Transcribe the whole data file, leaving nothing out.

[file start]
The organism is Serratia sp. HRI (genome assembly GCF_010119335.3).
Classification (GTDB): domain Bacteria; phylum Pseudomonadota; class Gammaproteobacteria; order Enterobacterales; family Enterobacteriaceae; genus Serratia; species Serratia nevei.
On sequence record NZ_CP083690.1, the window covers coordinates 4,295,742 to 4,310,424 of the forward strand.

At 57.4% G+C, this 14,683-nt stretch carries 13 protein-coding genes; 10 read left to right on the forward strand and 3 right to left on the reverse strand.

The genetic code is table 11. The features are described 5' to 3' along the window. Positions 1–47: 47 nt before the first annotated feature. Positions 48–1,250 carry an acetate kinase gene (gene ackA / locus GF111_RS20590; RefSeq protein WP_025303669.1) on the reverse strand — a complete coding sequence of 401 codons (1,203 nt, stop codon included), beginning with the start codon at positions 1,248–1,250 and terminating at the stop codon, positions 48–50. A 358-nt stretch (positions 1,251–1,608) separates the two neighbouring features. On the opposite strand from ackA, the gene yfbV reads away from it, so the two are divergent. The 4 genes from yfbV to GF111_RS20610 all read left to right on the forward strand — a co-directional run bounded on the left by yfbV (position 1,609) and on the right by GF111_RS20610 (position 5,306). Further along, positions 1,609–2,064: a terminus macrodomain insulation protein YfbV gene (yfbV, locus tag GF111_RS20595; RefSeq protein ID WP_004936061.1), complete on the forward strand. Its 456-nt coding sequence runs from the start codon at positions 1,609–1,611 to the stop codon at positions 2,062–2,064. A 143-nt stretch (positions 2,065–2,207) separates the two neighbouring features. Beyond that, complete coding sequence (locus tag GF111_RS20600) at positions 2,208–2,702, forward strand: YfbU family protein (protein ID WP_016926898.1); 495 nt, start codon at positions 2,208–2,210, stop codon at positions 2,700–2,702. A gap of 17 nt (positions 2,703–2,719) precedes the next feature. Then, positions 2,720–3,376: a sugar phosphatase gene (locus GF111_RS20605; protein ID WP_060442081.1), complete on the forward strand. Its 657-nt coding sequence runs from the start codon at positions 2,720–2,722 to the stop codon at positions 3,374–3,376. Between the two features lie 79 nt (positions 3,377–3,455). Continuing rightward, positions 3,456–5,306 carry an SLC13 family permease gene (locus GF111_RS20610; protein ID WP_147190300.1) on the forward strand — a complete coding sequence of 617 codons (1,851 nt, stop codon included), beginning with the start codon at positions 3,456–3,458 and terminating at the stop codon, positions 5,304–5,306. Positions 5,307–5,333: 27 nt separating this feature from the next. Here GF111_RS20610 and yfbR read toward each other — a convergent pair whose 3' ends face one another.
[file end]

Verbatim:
The organism is Serratia sp. HRI (genome assembly GCF_010119335.3).
Classification (GTDB): domain Bacteria; phylum Pseudomonadota; class Gammaproteobacteria; order Enterobacterales; family Enterobacteriaceae; genus Serratia; species Serratia nevei.
On sequence record NZ_CP083690.1, the window covers coordinates 4,295,742 to 4,310,424 of the forward strand.

At 57.4% G+C, this 14,683-nt stretch carries 13 protein-coding genes; 10 read left to right on the forward strand and 3 right to left on the reverse strand.

The genetic code is table 11. The features are described 5' to 3' along the window. Positions 1–47: 47 nt before the first annotated feature. Positions 48–1,250 carry an acetate kinase gene (gene ackA / locus GF111_RS20590; RefSeq protein WP_025303669.1) on the reverse strand — a complete coding sequence of 401 codons (1,203 nt, stop codon included), beginning with the start codon at positions 1,248–1,250 and terminating at the stop codon, positions 48–50. A 358-nt stretch (positions 1,251–1,608) separates the two neighbouring features. On the opposite strand from ackA, the gene yfbV reads away from it, so the two are divergent. The 4 genes from yfbV to GF111_RS20610 all read left to right on the forward strand — a co-directional run bounded on the left by yfbV (position 1,609) and on the right by GF111_RS20610 (position 5,306). Further along, positions 1,609–2,064: a terminus macrodomain insulation protein YfbV gene (yfbV, locus tag GF111_RS20595; RefSeq protein ID WP_004936061.1), complete on the forward strand. Its 456-nt coding sequence runs from the start codon at positions 1,609–1,611 to the stop codon at positions 2,062–2,064. A 143-nt stretch (positions 2,065–2,207) separates the two neighbouring features. Beyond that, complete coding sequence (locus tag GF111_RS20600) at positions 2,208–2,702, forward strand: YfbU family protein (protein ID WP_016926898.1); 495 nt, start codon at positions 2,208–2,210, stop codon at positions 2,700–2,702. A gap of 17 nt (positions 2,703–2,719) precedes the next feature. Then, positions 2,720–3,376: a sugar phosphatase gene (locus GF111_RS20605; protein ID WP_060442081.1), complete on the forward strand. Its 657-nt coding sequence runs from the start codon at positions 2,720–2,722 to the stop codon at positions 3,374–3,376. Between the two features lie 79 nt (positions 3,377–3,455). Continuing rightward, positions 3,456–5,306 carry an SLC13 family permease gene (locus GF111_RS20610; protein ID WP_147190300.1) on the forward strand — a complete coding sequence of 617 codons (1,851 nt, stop codon included), beginning with the start codon at positions 3,456–3,458 and terminating at the stop codon, positions 5,304–5,306. Positions 5,307–5,333: 27 nt separating this feature from the next. Here GF111_RS20610 and yfbR read toward each other — a convergent pair whose 3' ends face one another.